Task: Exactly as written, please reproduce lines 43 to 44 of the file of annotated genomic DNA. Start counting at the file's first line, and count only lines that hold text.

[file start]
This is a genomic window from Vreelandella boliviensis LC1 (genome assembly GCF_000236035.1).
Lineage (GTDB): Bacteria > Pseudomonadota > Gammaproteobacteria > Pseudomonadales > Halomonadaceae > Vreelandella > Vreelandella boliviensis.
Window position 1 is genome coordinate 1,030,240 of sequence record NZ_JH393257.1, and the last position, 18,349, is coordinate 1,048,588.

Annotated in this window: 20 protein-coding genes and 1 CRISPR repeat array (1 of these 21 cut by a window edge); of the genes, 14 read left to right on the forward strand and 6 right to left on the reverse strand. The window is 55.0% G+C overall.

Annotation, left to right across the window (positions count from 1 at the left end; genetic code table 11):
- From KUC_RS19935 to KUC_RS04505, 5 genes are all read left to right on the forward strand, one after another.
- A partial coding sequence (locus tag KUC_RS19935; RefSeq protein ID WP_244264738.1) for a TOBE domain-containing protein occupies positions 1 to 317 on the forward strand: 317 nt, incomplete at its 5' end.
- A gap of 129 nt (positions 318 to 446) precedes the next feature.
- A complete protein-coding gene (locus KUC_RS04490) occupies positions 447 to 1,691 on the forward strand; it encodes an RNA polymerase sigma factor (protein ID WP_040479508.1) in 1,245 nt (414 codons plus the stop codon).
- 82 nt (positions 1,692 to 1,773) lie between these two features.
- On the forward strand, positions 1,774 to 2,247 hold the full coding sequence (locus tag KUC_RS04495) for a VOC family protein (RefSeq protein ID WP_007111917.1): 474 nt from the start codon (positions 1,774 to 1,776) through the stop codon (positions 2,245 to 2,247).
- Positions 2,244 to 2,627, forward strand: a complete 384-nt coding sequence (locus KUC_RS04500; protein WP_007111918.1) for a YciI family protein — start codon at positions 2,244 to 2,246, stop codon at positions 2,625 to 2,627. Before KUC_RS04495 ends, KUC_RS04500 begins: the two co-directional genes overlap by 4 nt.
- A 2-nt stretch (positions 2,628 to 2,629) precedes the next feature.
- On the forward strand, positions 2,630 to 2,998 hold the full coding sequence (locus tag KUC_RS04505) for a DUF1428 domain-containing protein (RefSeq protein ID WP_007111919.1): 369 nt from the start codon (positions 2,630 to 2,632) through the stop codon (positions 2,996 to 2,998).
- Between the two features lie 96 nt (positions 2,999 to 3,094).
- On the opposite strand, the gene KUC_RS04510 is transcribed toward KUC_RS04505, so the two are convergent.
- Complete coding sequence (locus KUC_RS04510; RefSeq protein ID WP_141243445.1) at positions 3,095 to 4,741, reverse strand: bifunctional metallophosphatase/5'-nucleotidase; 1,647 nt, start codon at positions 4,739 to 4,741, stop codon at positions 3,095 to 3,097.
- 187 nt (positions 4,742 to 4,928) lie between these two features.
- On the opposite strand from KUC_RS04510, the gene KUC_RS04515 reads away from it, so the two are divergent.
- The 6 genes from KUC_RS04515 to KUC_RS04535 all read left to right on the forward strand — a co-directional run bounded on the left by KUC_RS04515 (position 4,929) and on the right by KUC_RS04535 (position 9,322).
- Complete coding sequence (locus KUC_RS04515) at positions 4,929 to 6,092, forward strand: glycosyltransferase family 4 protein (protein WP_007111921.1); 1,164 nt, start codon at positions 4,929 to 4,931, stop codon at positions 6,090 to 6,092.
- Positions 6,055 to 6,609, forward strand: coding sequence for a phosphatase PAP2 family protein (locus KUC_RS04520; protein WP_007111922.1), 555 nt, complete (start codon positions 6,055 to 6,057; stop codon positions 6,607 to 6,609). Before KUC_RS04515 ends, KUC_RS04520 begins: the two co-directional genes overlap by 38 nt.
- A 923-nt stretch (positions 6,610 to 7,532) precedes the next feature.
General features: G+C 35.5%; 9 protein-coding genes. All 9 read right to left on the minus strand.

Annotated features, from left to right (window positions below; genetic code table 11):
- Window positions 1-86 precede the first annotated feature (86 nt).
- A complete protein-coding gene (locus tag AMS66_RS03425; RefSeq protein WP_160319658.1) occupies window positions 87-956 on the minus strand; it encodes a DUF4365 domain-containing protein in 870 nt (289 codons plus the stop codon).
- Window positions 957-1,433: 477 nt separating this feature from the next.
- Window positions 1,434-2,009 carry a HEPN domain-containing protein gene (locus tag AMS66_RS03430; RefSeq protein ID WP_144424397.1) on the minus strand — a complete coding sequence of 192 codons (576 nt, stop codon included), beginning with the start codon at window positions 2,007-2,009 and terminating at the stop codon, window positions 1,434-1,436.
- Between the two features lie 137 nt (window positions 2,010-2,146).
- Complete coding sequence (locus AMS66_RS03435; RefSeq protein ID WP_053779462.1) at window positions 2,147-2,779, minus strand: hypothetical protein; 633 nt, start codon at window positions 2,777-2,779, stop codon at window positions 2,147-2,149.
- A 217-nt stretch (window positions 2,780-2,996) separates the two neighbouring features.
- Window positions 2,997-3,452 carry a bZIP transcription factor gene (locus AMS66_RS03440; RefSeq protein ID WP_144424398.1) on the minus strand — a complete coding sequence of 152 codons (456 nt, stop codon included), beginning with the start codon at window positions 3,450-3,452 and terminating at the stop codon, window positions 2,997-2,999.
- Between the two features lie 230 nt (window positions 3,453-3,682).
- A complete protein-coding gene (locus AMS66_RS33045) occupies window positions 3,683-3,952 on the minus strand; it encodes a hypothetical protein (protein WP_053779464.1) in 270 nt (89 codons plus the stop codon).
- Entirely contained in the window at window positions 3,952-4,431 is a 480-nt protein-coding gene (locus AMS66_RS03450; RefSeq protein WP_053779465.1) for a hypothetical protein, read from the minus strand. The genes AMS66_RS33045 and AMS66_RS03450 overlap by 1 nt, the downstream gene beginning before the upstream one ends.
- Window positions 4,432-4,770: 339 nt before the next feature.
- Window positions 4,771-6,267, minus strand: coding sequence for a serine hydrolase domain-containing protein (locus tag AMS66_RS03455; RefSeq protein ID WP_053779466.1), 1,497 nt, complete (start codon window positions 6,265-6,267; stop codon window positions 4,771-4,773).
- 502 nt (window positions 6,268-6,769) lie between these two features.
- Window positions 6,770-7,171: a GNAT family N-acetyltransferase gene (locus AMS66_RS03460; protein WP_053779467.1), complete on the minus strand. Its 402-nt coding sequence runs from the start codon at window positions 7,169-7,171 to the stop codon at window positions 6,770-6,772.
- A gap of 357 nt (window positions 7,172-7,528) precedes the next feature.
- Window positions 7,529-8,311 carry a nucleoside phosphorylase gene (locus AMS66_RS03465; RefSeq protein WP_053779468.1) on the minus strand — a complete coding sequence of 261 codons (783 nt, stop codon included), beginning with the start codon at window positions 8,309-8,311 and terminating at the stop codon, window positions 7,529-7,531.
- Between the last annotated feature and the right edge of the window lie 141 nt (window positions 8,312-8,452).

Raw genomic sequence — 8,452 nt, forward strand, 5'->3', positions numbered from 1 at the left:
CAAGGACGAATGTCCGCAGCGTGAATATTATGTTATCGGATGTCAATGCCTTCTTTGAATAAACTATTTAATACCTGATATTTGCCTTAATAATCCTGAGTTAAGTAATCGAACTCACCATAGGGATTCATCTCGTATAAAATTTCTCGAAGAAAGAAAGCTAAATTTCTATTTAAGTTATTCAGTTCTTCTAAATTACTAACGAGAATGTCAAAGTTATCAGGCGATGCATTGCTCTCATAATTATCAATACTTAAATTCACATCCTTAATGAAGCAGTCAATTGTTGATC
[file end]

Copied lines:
- Between the last annotated feature and the right edge of the window lie 141 nt (window positions 8,312-8,452).

Raw genomic sequence — 8,452 nt, forward strand, 5'->3', positions numbered from 1 at the left: